By NEIL HARTNELL
Tribune Business Editor
A withering US report will "not significantly impact" The Bahamas' efforts to escape a list of nations with deficiencies in their anti-financial crime defences, a risk management specialist said yesterday.
Emmanuel Komolafe, pictured, acknowledged that the timing of the US government's International Narcotics Control Strategy Report (INCSR) was "not perfect" given that The Bahamas is now readying for a visit that will determine whether it is finally removed from the Financial Action Task Force's (FATF) enhanced monitoring list.
The Trump administration's report, which must be presented to the US Congress every year, highlighted alleged weaknesses that have also been identified by the FATF, the global standard setter in the fight against money laundering and counter-terror financing (AML/CFT).
In particular, the US report said there had been a 67 percent drop in money laundering prosecutions and convictions in 2019, while it suggested that the number of suspicious transactions reports (STRs) submitted to the Financial Intelligence Unit (FIU) by banks and other financial institutions was not enough for an industry with $400bn in client assets under administration.
Mr Komolafe, arguing that the FATF process for assessing a country's compliance with its "40 recommendations" or global standards was "more tedious and comprehensive" than that used for the US report, argued that the latter document was unlikely to influence a "site visit" to The Bahamas before mid-May 2020.
That visit, by an FATF-appointed team, will determine whether The Bahamas has adequately implemented an 18-month plan of legislative and regulatory reforms, and shown enough political will to sustain them, to secure its removal from the Paris-based body's ongoing surveillance.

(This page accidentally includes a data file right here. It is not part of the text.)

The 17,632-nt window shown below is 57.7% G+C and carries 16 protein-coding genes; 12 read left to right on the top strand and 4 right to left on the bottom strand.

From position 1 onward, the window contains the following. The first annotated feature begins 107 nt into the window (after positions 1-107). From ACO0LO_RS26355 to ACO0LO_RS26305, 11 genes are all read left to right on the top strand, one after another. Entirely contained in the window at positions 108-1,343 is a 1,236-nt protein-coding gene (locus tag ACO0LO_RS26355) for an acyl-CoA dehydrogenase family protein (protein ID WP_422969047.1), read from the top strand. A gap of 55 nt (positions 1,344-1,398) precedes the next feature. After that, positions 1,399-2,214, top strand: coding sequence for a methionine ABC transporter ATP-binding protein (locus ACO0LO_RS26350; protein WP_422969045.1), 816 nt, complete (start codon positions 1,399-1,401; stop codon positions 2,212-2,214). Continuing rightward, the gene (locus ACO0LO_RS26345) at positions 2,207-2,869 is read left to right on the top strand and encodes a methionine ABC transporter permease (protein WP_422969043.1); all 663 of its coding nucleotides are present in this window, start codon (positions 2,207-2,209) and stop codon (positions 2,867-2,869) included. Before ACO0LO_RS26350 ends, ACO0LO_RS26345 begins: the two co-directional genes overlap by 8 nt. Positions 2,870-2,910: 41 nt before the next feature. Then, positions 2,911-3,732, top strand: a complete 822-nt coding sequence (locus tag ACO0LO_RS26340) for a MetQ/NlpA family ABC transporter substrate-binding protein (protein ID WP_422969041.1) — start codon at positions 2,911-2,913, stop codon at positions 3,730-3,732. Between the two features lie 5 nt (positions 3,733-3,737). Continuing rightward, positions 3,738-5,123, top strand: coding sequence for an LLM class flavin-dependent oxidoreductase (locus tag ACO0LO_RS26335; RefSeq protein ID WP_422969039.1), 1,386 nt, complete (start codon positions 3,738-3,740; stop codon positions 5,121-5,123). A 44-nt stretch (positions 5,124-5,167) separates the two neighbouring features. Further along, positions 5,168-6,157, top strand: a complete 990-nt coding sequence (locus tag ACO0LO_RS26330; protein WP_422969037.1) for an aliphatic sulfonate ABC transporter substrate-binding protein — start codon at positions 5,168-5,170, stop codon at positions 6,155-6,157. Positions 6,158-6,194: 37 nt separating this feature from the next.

"The FATF is the global standard setting body. I would think their report and assessment carries more weight than this," Mr Komolafe told Tribune Business in comparison to the US report.
"The Bahamas has been on this enhanced monitoring programme by the FATF since October 2018. We've been through quite a bit, and the INCSR acknowledged all the work done by the Bahamas to overhaul its legislation to combat anti-money laundering and terror financing, and the digitisation of the Attorney General's Office and Financial Intelligence Unit (FIU).
"We've done quite a bit, and both the FATF, the CFATF and the US recognise all this. From the FATF perspective, the process and way they go about assessing countries and determining if they take them off an adverse listing is quite robust. The timing of the [US] report may not be perfect, but in terms of affecting the FATF decision I don't think it will be significant and impactful."
The US report argued that "certain regulators" in The Bahamas, which it did not name, had failed to "acknowledge" the money laundering risks posed by "online gaming" and money transmission businesses.
However, Mr Komolafe said the opposite was true when it came to the latter sector, as this had long been placed under the Central Bank of The Bahamas' oversight and made subject to a robust Know Your Customer (KYC) due diligence regime once the risks were identified.
"The same risk here in The Bahamas is the same as in the US and across the globe," he added. "Each country has put in controls to mitigate the risk and I don't think The Bahamas is the exception in that regard. As a responsible international financial centre, The Bahamas has sought to comply with international standards, which are primarily those of the FATF and its 40 recommendations."
Mr Komolafe also took issue with the US report using assets under management as a benchmark to determine the number of STRs submitted to the Financial Intelligence Unit (FIU) is too low for the financial sector's size, arguing that other indicators - such as client and institution numbers - needed be analysed, too.
"We have to put it into context," he told Tribune Business. "We cannot look at it in isolation. We also have to look at the number of entities, the number of clients. There doesn't have to be a direct correlation between assets under administration and the number of STRs. In the absence of data that speaks to the number of clients and institutions, I don't know if it's wide enough review.
"There's been attrition in the sector, and a reduction in the number of entities. There are no statistics on this, but there may also have been a reduction in the number of clients as well. If you are just pulling assets under management and looking at that in relation to STRs it may not tell the full story."